Unlike any other road user, an autonomous shuttle takes the safe pre-planned path on every single journey. This can be especially useful for private site owners that want to reduce the likelihood of human-caused driving accidents.

Imagine you run a golf course. Allowing unpredictable human drivers to roam freely on the golf course can be a source of accidents and disruption to your business. In the US alone, 18,000 accidents are caused by human-error golf buggy accidents every year, for example. An autonomous shuttle will never run this risk.

An autonomous vehicle can also improve the quality of a guest’s experience traveling around a site. Chauffeuring holidaymakers in an autonomous shuttle can cut the stress of driving on their holiday, providing a new level of service quality for sites that lack the resources to hire on-site drivers.

3. Making the last mile accessible to all

Automating the first and last mile is an effective way to connect the dots of a transport system to increase accessibility for all passengers. 

In the Port of Barcelona our shuttle connected a car park to an office building for 300 employees around 20 minutes away. The vehicle was optimised for passengers with reduced mobility, meaning the Port could finally offer reduced-mobility employees a comfortable last-mile experience.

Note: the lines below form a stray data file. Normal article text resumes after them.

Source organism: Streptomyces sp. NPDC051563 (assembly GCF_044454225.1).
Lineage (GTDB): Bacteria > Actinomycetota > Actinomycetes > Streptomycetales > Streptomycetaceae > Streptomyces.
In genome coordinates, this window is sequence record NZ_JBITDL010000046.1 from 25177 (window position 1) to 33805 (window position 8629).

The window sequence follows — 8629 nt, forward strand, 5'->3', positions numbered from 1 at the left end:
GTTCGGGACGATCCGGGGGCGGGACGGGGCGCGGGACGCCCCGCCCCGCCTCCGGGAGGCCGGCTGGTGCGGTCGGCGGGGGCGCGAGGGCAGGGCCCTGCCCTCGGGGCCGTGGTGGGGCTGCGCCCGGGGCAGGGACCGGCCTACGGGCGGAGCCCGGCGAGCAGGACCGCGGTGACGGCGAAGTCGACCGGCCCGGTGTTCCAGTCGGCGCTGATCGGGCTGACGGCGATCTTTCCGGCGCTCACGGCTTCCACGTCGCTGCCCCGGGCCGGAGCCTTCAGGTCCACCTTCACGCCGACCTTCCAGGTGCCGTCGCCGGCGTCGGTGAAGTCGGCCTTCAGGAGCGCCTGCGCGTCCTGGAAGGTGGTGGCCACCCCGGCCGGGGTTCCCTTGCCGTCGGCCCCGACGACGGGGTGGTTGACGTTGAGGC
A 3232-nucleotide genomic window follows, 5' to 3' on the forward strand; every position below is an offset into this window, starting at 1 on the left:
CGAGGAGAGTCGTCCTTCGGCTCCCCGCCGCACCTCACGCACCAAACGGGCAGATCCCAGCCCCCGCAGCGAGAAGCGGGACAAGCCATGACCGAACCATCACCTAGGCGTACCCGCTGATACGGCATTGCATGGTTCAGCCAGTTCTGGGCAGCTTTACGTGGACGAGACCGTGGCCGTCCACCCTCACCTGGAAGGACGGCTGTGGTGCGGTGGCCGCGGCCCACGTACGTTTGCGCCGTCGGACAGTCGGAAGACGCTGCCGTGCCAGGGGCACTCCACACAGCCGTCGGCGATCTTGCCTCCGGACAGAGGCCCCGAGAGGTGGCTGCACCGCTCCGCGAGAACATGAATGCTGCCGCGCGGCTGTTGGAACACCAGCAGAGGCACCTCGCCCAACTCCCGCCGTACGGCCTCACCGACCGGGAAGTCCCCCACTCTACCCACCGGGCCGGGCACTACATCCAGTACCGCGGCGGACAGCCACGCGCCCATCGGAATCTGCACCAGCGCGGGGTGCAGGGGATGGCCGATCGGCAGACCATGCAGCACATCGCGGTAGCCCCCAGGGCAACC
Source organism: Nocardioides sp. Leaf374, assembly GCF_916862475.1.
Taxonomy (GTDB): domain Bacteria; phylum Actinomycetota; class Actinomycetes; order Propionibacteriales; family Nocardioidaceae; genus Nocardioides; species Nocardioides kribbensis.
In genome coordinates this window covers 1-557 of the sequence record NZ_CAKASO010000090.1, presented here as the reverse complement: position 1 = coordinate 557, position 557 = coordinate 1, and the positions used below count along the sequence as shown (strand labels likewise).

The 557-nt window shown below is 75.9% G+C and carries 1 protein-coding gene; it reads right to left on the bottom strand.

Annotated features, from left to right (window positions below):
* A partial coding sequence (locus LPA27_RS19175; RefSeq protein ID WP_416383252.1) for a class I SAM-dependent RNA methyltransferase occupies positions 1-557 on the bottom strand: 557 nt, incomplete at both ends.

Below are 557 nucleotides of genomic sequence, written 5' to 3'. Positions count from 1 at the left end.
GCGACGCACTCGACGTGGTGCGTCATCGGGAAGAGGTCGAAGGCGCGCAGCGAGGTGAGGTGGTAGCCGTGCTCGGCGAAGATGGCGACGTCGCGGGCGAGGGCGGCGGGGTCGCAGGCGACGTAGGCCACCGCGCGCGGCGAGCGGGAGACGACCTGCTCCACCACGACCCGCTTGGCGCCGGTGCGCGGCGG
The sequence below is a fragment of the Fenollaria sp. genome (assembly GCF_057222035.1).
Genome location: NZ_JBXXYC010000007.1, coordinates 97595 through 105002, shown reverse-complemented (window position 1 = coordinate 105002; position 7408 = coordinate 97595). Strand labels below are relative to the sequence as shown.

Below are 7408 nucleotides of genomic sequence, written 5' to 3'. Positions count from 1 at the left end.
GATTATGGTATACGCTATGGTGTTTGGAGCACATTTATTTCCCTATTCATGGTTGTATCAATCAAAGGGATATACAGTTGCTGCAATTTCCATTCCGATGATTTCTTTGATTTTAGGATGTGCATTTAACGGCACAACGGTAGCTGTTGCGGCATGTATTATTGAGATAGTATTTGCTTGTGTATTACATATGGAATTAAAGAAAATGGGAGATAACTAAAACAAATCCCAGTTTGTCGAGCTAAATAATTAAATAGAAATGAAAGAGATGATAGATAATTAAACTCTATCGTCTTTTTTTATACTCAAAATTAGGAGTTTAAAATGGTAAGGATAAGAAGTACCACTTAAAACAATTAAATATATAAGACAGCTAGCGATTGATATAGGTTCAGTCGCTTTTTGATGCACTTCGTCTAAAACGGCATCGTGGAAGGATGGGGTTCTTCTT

Deploying an autonomous last mile also benefits bus drivers. By automating a mundane back-and-forth route, providers can assign human drivers to more challenging, stimulating routes on the open road.

Pendel’s pilot in Barcelona was a new route not previously served by a transport solution. But its most recent pilot delivery in Hannover showed the potential for this better allocation of resources. 

The Hannover pilot connected a stretch from a train station to a university campus. The mundane route was undesirable to drive during empty off-peak hours. The public transport provider even had to substitute drivers every 90 minutes and struggled to hire junior bus drivers to replace retiring drivers on the route.

By relieving bus drivers from the quiet hours and placing them on more complicated routes, the transport provider more effectively fulfilled its service city-wide while drivers benefitted from more stimulating work days.


Pendel’s experiences in the Port of Barcelona confirmed for us that the future of vehicle-based transport is autonomous. The vehicles are safe and effective, and the use cases are becoming clearer.

We believe the most promising immediate options are:

  1. Reliably connecting buildings in a business park

  2. Providing safe and stress-free transport experiences on private sites

  3. Making the last mile accessible for all

For authorities and site operators to activate these use cases, they should do two things:

  1. Make a roadmap for harnessing the potential value of autonomous vehicles

  2. Try a low-cost pilot to understand the problems an autonomous vehicle could solve

Pendel’s insight report Deploying your First Autonomous Vehicle shares valuable insights to help you achieve both these goals. Read more here.